Publication: Monitor Volume: 5 Issue: 104

In a statement which does not bear the stamp of the pro-Western minister Borys Tarasyuk, the Ukrainian Foreign Ministry yesterday chose polemics and evasion to dismiss U.S. government concerns that Ukrainian vessels may be making clandestine deliveries of Russian oil and oil products to Serbia via the Danube. Misattributing those concerns to “foreign mass media,” the Ukrainian Foreign Ministry rejected out of hand such “accusations” as “unfriendly acts aimed at discrediting Ukraine.” It went on to say that the government “has no information about oil transits through its territory by third parties,” is complying strictly with UN-authorized sanctions and “recommends” to Ukrainian companies to continue avoiding participation in deliveries of oil and oil products to the “conflict zone.”

In a more candid vein, Foreign Ministry official Ihor Hrushko declared that “Ukraine considers this to be a political embargo, and it is up to each country to decide whether to comply with it or not” (UNIAN, May 27; AP, May 26). Such a response would seem, in effect, to reserve freedom of action to disregard the embargo on oil and oil products to Serbia.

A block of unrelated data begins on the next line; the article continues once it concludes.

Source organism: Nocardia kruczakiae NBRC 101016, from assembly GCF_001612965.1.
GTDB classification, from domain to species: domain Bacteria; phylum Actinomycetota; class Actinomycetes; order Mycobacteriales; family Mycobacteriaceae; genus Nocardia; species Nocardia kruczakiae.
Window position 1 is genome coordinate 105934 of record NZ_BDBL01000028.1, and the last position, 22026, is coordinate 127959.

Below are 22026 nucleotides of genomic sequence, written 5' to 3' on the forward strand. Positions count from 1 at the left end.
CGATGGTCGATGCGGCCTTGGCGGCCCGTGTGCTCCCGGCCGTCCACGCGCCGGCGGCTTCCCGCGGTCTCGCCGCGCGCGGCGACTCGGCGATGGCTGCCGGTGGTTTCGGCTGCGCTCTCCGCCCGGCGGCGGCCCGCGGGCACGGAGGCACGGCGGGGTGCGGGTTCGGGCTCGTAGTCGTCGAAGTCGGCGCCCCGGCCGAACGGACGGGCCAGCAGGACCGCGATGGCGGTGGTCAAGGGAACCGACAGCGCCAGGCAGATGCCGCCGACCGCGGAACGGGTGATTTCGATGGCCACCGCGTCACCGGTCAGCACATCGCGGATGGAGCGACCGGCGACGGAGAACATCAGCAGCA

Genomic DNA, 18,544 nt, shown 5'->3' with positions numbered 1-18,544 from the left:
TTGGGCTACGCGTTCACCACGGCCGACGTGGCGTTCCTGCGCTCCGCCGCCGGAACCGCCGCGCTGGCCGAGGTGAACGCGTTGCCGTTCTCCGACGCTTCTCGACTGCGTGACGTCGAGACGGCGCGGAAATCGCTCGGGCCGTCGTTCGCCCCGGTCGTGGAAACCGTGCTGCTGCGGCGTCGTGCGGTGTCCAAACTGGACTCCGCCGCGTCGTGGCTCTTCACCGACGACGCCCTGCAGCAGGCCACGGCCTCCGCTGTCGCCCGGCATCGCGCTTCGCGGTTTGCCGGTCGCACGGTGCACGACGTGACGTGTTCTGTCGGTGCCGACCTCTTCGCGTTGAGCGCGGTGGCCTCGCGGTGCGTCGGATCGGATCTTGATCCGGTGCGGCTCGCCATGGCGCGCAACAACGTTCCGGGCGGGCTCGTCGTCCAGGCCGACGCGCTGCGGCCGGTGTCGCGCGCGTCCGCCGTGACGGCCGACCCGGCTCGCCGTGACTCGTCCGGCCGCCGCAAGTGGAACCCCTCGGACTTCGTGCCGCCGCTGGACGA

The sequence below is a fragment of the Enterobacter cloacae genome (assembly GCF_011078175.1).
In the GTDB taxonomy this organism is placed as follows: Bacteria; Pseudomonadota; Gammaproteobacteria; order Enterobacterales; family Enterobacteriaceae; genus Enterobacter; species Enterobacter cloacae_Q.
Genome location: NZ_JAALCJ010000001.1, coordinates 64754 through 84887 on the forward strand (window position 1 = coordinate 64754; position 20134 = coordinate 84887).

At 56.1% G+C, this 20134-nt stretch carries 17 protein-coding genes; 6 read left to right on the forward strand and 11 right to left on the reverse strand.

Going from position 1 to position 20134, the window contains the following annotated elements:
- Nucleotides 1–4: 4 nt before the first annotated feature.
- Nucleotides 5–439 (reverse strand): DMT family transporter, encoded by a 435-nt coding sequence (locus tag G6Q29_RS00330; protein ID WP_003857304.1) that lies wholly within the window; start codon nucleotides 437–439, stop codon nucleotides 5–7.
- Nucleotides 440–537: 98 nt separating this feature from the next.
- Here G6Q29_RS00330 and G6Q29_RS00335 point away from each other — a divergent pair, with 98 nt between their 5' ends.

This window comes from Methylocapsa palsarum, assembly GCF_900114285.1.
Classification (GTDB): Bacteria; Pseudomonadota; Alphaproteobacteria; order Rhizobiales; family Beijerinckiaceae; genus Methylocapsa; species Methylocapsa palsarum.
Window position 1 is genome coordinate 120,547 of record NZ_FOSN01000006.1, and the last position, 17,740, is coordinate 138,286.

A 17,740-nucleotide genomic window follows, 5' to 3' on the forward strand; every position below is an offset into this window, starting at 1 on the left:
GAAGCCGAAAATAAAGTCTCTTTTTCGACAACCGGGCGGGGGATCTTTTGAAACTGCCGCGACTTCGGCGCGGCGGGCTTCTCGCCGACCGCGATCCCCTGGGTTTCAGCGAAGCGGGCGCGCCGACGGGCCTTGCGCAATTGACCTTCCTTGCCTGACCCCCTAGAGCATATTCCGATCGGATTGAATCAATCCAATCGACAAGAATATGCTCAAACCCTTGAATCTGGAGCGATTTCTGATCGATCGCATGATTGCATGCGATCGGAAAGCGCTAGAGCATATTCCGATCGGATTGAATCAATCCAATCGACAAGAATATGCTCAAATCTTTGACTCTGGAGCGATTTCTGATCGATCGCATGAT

These statements attempted to address the concerns expressed on May 25 by U.S. Secretary of State Madeleine Albright and the Pentagon regarding intelligence reports that Russian crude oil and oil products are being loaded onto Ukrainian vessels in Black Sea ports and transported by those vessels on the Danube to Serbian ports. Underscoring the great importance attached to this issue by the U.S. and NATO, Albright and Pentagon spokesman Kenneth Bacon said that Washington is taking the matter up with Kyiv. Albright even credited Ukraine with having responded “cooperatively” to initial inquiries (AP, Reuters, May 25-26).

Western governments may have to brace for continuing surprises of this sort from Ukraine as its presidential election draws closer. President Leonid Kuchma and his government have until recently taken calculated political risks in setting Ukraine on a pro-Western course. In this election year, however, they will go all out to make inroads into the country’s leftist and Russian electorate and to retain the indirect political support of the Russian government for Kuchma’s reelection over his Red opponents. But Kyiv would be ill-advised in this process to go overboard and pin–if only for internal consumption in parts of eastern Ukraine–the label “unfriendly” on its real friends.–VS